The United States of Natural Disasters by Atlas Guo

MEDIUM: Map, Poster

This map presents an innovative and comprehensive visualization of U.S. natural disasters of various types, allowing the map readers to acquire information from both overview and spatial-semantic specific perspectives. The major eye-catching elements in this map would be the multivariate symbol design, which is inspired by the halftone printing technique. To evenly divide the space with rooms for multiple visual vehicles, the 1000-sq-mile hexagon unit is chosen, balancing the functionality and aesthetics. The general idea is to split each hexagon unit into 7 parts, associated with different color hues all around the color wheel. Due to the natural of different colors, the lightness (HSL) or value (HSV) are carefully controlled to minimize the other potential variations as visual variable.

There is arguably barely a perfect solution to arrange 7 disaster types in the order of color wheel, but efforts are still made to maximize the potential cognitive association. For example, red color for wildfire, yellow for drought, blue for hurricane; while flood appears at the bottom, earthquake comes from the core, etc.

The design inspiration comes from the dots in halftone printing. In CMYK printing, especially those in worse quality, we can still see the colorful dots when close enough. But if we take a step back, the dots work organically to display an image. After many tests in printed version, I got the current configuration with partial overlapping, keeping a good balance between a clear overall pattern and capability of individual variable retrieval. Unfortunately, with major designs highly relying on color-hue (even the entire color wheel), this map is probably not targeting at communities with color blindness.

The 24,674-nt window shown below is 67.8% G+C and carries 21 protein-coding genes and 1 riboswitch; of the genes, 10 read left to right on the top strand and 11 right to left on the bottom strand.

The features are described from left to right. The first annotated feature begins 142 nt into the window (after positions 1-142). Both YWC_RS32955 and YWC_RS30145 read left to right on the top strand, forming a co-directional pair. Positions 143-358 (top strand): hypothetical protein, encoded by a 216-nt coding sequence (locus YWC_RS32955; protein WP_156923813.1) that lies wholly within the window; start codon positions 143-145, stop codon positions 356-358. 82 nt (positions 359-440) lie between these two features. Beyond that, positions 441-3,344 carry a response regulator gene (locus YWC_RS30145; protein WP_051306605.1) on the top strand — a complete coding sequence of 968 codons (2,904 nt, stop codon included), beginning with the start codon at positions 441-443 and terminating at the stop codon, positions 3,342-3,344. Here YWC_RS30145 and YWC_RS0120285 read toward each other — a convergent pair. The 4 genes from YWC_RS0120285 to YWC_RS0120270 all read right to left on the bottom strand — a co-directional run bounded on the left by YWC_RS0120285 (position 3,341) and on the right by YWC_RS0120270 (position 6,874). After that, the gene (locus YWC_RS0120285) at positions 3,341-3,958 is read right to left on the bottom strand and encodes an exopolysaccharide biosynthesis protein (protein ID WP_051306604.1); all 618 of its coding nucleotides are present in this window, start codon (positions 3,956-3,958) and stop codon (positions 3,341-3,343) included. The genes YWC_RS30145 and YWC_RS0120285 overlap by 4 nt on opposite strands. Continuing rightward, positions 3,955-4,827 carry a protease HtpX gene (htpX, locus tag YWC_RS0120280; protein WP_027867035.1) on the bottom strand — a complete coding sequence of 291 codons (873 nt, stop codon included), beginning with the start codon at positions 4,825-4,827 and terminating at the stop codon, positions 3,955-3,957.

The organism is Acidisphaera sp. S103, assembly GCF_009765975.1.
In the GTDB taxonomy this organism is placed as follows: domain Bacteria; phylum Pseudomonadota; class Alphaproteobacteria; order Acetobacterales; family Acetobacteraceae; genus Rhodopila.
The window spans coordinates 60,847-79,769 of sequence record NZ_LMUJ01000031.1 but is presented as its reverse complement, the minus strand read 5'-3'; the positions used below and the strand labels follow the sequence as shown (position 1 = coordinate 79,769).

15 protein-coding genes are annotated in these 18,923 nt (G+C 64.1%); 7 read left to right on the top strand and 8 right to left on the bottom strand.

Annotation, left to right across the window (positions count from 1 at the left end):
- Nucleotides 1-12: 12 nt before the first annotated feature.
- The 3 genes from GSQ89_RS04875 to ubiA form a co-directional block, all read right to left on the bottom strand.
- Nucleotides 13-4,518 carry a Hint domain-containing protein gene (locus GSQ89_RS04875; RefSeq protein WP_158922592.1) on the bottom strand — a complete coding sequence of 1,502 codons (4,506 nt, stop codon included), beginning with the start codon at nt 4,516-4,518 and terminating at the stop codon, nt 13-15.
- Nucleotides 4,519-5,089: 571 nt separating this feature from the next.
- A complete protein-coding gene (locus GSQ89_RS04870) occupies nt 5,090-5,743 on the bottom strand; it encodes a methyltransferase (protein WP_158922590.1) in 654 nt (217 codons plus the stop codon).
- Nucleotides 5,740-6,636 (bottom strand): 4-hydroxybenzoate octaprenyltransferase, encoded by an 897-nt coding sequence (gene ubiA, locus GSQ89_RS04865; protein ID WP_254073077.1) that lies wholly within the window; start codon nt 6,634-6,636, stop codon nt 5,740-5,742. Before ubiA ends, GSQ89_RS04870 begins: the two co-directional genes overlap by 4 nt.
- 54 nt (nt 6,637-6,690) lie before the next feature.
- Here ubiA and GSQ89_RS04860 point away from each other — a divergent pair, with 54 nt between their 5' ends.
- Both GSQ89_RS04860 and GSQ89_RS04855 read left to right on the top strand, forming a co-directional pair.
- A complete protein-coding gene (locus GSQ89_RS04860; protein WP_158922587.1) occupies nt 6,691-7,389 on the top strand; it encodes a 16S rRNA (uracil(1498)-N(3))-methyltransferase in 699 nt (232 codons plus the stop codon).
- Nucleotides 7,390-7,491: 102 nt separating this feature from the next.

Besides the color hue, the opacity of each sub-symbol also variates from full to half, representing the record number from FEMA disaster declarations of relevant disaster type. To better understand the impact, the population density is illustrated in different shade levels of hexagon edges. Additionally, univariate maps are also provided on the left side for further exploration. The statistical units in 1000 sq mile hexagon are generated under North America Albers equivalent projection, targeting at presenting both the contiguous part and two outside states. Some computing strategies are applied during the data processing procedure of disaster related variables and the population density.